Small children are one of the greatest sources of inspiration for writers of children’s literature. When my own children were little, they were my first critics, and they were extremely frank ones at that. When I would read out something that I had written to them, I would know at once if it had made the cut or not. Their short attention span meant that they would start to fidget if the first few lines of a story or poem had not caught their attention, and within a few moments, they would run away, but not before telling me the bald truth that my work was ‘so boring.’ I always paid heed to these first, in house critics because I know that little children are usually forthright and candid when expressing their opinions. When they clapped or giggled in delight when I was reading a new story to them, I would be pleased that I had written something that struck a chord with my listeners. When my son was about six or seven, and saw a turtle up close for the first time, he crept near it and lay down on the ground beside it. The turtle immediately withdrew into his shell, but my son, with one eye closed, kept trying to peer into the turtle’s shell.
“What are you doing?” I asked him in surprise.
“I want to see what the turtle’s house looks like inside,” he explained earnestly. Then he asked me, “What kind of furniture do you think the turtle has in his house?” I was astonished, and enchanted too, with this unusual question that I would never have thought of. Later, it became the topic for a poem that appeared in ‘Just Imagine - Stories and Poems,’ published by Vikas Publishing House Pvt. Ltd., in 2002.
MR. TURTLE’S HOME
Though Mr. Turtle often opens his front door and peers out,
He never sets a foot outside his little home.
In fact, wherever he goes, he carries it about –
A little brown shell, shaped like a dome.
Since he’s always at home, I’m sure Mr. Turtle’s home must be,
A really cosy and comfortable place.
How I wish I could just peep in and see,
How he has filled up his own little space!
I wonder if he has an armchair, snug and deep,
And perhaps a small table and chair on which to dine.
Maybe he reads in the armchair before he falls asleep,
In a soft bed, lined with sheets so fine.
I wonder if Mr. Turtle has hung paintings on his walls,
And if he’s got curtains to shut away the glare of the Sun.
But I guess this is something I will never know at all -
For Mr. Turtle’s house has got room for just one!
© Santhini Govindan
My children have since grown up, joined the rat race, and quite forgotten what it’s like to live in the magical land of make believe. But small grandchildren have arrived, and they have begun to provide me with new ideas. My older granddaughter, five going on six, is currently captivated by dinosaurs, dragons, and monsters. Her conversation is dotted with references to them, and one of her interesting questions to her mother inspired me to write this poem…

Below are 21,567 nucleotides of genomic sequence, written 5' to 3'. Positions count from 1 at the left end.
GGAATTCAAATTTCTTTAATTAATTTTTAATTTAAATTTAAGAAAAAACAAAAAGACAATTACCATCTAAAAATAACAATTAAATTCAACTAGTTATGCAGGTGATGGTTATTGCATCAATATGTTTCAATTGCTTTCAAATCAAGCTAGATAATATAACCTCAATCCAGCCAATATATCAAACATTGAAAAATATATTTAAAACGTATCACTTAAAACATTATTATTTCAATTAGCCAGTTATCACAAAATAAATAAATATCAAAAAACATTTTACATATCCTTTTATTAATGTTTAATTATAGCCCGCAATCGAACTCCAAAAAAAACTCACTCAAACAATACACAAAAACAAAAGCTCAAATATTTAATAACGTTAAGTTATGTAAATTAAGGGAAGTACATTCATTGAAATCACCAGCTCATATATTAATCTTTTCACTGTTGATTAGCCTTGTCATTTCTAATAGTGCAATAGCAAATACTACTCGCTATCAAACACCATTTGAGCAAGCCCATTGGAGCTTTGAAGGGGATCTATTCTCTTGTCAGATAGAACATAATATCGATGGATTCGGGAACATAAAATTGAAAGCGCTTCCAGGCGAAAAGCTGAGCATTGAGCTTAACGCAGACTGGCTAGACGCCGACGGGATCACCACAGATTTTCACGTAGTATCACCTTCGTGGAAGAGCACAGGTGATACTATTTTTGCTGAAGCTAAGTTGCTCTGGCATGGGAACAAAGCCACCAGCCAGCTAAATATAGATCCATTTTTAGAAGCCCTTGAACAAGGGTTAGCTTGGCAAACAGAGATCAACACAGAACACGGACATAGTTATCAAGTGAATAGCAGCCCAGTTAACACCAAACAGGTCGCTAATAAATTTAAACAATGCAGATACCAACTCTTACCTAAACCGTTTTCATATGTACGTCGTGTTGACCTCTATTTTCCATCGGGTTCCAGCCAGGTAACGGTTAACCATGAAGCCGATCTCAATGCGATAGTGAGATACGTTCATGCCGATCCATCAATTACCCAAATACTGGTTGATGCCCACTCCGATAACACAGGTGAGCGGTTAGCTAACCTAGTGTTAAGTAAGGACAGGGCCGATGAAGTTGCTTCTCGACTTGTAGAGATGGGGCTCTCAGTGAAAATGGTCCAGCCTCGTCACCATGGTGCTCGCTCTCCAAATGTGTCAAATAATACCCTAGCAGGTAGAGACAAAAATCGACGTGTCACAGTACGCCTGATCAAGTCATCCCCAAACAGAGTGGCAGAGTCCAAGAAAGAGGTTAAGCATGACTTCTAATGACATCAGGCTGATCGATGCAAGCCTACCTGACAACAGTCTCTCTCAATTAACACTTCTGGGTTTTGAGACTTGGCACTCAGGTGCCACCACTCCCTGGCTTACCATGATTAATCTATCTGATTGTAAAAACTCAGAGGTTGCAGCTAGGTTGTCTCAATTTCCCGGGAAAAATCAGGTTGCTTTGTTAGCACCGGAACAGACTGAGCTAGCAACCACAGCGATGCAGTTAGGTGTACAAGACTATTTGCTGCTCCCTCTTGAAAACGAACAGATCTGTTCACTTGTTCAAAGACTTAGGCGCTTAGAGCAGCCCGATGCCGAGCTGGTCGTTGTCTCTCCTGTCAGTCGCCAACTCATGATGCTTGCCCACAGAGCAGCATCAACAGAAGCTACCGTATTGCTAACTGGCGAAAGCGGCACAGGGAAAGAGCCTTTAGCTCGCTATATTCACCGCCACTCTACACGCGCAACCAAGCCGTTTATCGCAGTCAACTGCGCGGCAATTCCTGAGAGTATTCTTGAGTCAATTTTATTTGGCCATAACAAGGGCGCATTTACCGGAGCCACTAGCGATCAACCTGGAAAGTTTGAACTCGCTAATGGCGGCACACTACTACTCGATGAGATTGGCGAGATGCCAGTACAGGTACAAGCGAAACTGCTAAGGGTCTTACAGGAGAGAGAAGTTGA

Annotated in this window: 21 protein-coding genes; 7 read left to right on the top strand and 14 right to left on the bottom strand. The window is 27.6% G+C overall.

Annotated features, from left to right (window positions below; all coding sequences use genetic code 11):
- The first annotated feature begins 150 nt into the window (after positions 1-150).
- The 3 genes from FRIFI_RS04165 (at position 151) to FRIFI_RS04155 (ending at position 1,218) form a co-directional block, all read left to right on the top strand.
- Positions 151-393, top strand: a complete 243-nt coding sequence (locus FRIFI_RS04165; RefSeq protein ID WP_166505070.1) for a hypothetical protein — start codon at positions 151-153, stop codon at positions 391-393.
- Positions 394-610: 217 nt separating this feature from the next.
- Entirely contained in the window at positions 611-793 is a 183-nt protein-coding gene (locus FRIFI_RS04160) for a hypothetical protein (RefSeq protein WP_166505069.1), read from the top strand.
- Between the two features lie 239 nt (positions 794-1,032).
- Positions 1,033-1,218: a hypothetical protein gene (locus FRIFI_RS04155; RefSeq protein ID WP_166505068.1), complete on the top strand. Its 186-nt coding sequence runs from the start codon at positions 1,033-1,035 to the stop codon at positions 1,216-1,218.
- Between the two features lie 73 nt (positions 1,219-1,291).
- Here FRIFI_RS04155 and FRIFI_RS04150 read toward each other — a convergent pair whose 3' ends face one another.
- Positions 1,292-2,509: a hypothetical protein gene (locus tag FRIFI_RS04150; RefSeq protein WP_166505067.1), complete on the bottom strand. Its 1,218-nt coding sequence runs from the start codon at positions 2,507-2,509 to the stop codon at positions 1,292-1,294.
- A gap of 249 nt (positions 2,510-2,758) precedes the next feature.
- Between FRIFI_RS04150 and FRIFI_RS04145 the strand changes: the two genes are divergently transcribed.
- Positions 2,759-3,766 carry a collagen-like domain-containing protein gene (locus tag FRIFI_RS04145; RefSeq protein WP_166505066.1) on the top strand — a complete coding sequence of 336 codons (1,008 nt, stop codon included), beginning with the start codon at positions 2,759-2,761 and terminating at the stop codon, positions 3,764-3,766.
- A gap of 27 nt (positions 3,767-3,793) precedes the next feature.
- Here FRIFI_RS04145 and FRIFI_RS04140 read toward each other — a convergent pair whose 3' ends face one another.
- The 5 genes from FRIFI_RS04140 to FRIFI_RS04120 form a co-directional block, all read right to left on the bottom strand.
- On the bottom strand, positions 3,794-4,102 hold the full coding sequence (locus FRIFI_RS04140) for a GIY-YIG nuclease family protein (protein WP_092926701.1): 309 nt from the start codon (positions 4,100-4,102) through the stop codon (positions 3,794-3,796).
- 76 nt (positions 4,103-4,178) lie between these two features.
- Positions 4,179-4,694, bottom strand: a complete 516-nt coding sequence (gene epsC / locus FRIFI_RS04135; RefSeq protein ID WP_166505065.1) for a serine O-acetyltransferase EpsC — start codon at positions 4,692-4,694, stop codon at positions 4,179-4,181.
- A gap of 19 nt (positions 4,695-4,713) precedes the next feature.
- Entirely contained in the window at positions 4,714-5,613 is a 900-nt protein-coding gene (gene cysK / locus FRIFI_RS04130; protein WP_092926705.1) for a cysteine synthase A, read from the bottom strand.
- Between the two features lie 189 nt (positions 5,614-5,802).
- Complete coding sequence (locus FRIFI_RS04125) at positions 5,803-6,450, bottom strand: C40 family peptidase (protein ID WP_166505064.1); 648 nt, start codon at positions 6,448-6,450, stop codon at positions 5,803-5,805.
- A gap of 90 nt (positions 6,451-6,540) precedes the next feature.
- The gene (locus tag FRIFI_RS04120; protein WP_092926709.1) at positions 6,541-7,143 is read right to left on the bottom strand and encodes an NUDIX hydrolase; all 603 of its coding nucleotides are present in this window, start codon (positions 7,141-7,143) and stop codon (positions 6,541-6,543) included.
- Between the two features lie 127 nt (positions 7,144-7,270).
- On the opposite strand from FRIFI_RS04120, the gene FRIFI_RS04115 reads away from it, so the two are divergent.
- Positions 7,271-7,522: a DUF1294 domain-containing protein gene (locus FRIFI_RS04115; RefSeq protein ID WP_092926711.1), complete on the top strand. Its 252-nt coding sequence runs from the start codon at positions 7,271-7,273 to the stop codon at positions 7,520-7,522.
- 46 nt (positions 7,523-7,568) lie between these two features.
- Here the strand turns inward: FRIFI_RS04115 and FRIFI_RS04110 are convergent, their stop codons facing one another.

DO MONSTERS HAVE MOMMIES?
I know that monsters are scary creatures,
Who can terrify and frighten people so,
But there’s something about little monsters
That I really want to know.
I wonder if monsters have mommies,
Just like my friends and I do?
And what are monsters’ mommies like?
How I wish I knew!
I wonder if monsters’ mommies wake little monsters up,
In the morning, when they want to sleep on,
Do monsters’ mommies holler, “Hurry up! Hurry up!”
When their small monsters stretch lazily, and yawn?
Do monsters’ mommies help out with homework?
When there are pages and pages to complete?
And when the homework is finally finished,
Do monsters’ mommies give their little monsters a treat?
Do monsters’ mommies read bedtime stories to little monsters,
Before the lights are put off?
And I wonder, do monsters’ mommies give them nasty medicine,
When they have fever, or a cough?
I know that monsters, being monsters,
Are supposed to be brave, and without fear,
But do little monsters sometimes feel afraid,
And want their mommies to be near?
Do monsters’ mommies scold their little ones,
When they say things that are quite untrue?
And do monsters’ mommies make cakes and sweets
For little monsters’ birthdays, just like our mommies do?
Do monsters’ mommies sometimes give little monsters,
A kiss and a cuddle too,
When monsters’ mommies want to tell little monsters
Those magic words - ‘I love you.’
© Santhini Govindan
Please do not reprint/publish this poem without getting prior permission from the author.